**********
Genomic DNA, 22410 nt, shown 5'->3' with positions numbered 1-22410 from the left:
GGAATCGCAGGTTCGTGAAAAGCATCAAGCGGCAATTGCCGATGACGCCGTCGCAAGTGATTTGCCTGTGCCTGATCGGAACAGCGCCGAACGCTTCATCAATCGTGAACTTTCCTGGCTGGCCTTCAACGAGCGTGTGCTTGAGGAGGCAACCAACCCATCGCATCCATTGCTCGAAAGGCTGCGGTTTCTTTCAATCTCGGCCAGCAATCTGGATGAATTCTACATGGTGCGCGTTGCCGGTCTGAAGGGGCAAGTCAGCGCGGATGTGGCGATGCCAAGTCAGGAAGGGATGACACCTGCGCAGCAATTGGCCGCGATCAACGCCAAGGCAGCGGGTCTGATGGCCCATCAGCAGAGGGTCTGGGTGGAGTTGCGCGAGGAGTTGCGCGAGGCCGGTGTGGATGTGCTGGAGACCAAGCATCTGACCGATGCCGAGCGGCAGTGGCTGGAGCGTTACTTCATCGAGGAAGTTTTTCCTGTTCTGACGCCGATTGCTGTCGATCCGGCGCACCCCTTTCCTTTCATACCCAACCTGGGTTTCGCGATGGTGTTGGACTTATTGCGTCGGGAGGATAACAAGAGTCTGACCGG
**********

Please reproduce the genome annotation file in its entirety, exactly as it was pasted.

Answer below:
Genomic DNA, 22410 nt, shown 5'->3' with positions numbered 1-22410 from the left:
GGAATCGCAGGTTCGTGAAAAGCATCAAGCGGCAATTGCCGATGACGCCGTCGCAAGTGATTTGCCTGTGCCTGATCGGAACAGCGCCGAACGCTTCATCAATCGTGAACTTTCCTGGCTGGCCTTCAACGAGCGTGTGCTTGAGGAGGCAACCAACCCATCGCATCCATTGCTCGAAAGGCTGCGGTTTCTTTCAATCTCGGCCAGCAATCTGGATGAATTCTACATGGTGCGCGTTGCCGGTCTGAAGGGGCAAGTCAGCGCGGATGTGGCGATGCCAAGTCAGGAAGGGATGACACCTGCGCAGCAATTGGCCGCGATCAACGCCAAGGCAGCGGGTCTGATGGCCCATCAGCAGAGGGTCTGGGTGGAGTTGCGCGAGGAGTTGCGCGAGGCCGGTGTGGATGTGCTGGAGACCAAGCATCTGACCGATGCCGAGCGGCAGTGGCTGGAGCGTTACTTCATCGAGGAAGTTTTTCCTGTTCTGACGCCGATTGCTGTCGATCCGGCGCACCCCTTTCCTTTCATACCCAACCTGGGTTTCGCGATGGTGTTGGACTTATTGCGTCGGGAGGATAACAAGAGTCTGACCGG